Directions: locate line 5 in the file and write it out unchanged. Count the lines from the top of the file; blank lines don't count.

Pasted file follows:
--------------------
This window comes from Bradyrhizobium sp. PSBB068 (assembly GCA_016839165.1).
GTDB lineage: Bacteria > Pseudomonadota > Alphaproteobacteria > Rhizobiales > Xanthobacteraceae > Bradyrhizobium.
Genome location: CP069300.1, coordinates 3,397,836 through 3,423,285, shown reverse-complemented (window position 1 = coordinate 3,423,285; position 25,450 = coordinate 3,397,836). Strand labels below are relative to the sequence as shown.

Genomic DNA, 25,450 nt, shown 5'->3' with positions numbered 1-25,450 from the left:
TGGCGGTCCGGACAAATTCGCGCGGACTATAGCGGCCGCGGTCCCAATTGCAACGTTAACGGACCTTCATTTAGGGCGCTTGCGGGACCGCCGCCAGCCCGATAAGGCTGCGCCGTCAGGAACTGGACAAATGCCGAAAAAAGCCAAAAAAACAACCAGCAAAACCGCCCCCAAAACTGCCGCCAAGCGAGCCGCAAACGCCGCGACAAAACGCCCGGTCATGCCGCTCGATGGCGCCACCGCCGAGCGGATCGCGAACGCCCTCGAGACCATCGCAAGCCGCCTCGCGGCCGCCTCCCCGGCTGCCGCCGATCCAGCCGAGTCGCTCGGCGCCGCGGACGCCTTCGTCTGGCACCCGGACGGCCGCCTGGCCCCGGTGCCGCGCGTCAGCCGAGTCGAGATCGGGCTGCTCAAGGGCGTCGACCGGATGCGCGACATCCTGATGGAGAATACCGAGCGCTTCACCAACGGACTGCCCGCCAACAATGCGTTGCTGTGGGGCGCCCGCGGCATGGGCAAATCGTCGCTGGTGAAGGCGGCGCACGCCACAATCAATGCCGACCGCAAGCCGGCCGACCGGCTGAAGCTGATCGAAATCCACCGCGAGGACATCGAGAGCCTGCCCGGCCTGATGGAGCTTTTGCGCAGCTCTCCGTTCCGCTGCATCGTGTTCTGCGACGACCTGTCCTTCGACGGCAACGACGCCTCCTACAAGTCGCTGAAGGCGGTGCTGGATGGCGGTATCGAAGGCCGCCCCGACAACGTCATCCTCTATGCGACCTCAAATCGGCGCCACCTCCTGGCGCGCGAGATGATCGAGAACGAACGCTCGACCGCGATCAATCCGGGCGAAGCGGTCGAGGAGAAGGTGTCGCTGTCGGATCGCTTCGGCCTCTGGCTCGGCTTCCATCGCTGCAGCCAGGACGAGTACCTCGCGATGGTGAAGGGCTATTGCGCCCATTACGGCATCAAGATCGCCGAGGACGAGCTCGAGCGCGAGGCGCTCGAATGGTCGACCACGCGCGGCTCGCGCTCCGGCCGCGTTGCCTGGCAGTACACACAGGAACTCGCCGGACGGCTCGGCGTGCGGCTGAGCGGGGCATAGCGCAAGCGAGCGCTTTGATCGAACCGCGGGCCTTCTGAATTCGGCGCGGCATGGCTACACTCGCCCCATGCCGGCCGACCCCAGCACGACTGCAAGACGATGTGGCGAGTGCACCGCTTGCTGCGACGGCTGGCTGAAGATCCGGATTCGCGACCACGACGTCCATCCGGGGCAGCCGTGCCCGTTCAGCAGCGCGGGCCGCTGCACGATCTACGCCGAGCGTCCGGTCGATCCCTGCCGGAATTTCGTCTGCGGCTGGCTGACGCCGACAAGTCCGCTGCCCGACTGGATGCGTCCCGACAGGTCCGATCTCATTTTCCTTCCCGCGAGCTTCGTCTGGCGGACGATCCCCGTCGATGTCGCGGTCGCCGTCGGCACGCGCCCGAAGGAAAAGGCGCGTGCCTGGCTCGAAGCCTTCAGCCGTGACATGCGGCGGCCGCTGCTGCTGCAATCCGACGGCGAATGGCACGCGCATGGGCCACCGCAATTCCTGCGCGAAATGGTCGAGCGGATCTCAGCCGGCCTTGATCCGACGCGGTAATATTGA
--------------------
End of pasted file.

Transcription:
TGGCGGTCCGGACAAATTCGCGCGGACTATAGCGGCCGCGGTCCCAATTGCAACGTTAACGGACCTTCATTTAGGGCGCTTGCGGGACCGCCGCCAGCCCGATAAGGCTGCGCCGTCAGGAACTGGACAAATGCCGAAAAAAGCCAAAAAAACAACCAGCAAAACCGCCCCCAAAACTGCCGCCAAGCGAGCCGCAAACGCCGCGACAAAACGCCCGGTCATGCCGCTCGATGGCGCCACCGCCGAGCGGATCGCGAACGCCCTCGAGACCATCGCAAGCCGCCTCGCGGCCGCCTCCCCGGCTGCCGCCGATCCAGCCGAGTCGCTCGGCGCCGCGGACGCCTTCGTCTGGCACCCGGACGGCCGCCTGGCCCCGGTGCCGCGCGTCAGCCGAGTCGAGATCGGGCTGCTCAAGGGCGTCGACCGGATGCGCGACATCCTGATGGAGAATACCGAGCGCTTCACCAACGGACTGCCCGCCAACAATGCGTTGCTGTGGGGCGCCCGCGGCATGGGCAAATCGTCGCTGGTGAAGGCGGCGCACGCCACAATCAATGCCGACCGCAAGCCGGCCGACCGGCTGAAGCTGATCGAAATCCACCGCGAGGACATCGAGAGCCTGCCCGGCCTGATGGAGCTTTTGCGCAGCTCTCCGTTCCGCTGCATCGTGTTCTGCGACGACCTGTCCTTCGACGGCAACGACGCCTCCTACAAGTCGCTGAAGGCGGTGCTGGATGGCGGTATCGAAGGCCGCCCCGACAACGTCATCCTCTATGCGACCTCAAATCGGCGCCACCTCCTGGCGCGCGAGATGATCGAGAACGAACGCTCGACCGCGATCAATCCGGGCGAAGCGGTCGAGGAGAAGGTGTCGCTGTCGGATCGCTTCGGCCTCTGGCTCGGCTTCCATCGCTGCAGCCAGGACGAGTACCTCGCGATGGTGAAGGGCTATTGCGCCCATTACGGCATCAAGATCGCCGAGGACGAGCTCGAGCGCGAGGCGCTCGAATGGTCGACCACGCGCGGCTCGCGCTCCGGCCGCGTTGCCTGGCAGTACACACAGGAACTCGCCGGACGGCTCGGCGTGCGGCTGAGCGGGGCATAGCGCAAGCGAGCGCTTTGATCGAACCGCGGGCCTTCTGAATTCGGCGCGGCATGGCTACACTCGCCCCATGCCGGCCGACCCCAGCACGACTGCAAGACGATGTGGCGAGTGCACCGCTTGCTGCGACGGCTGGCTGAAGATCCGGATTCGCGACCACGACGTCCATCCGGGGCAGCCGTGCCCGTTCAGCAGCGCGGGCCGCTGCACGATCTACGCCGAGCGTCCGGTCGATCCCTGCCGGAATTTCGTCTGCGGCTGGCTGACGCCGACAAGTCCGCTGCCCGACTGGATGCGTCCCGACAGGTCCGATCTCATTTTCCTTCCCGCGAGCTTCGTCTGGCGGACGATCCCCGTCGATGTCGCGGTCGCCGTCGGCACGCGCCCGAAGGAAAAGGCGCGTGCCTGGCTCGAAGCCTTCAGCCGTGACATGCGGCGGCCGCTGCTGCTGCAATCCGACGGCGAATGGCACGCGCATGGGCCACCGCAATTCCTGCGCGAAATGGTCGAGCGGATCTCAGCCGGCCTTGATCCGACGCGGTAATATTGA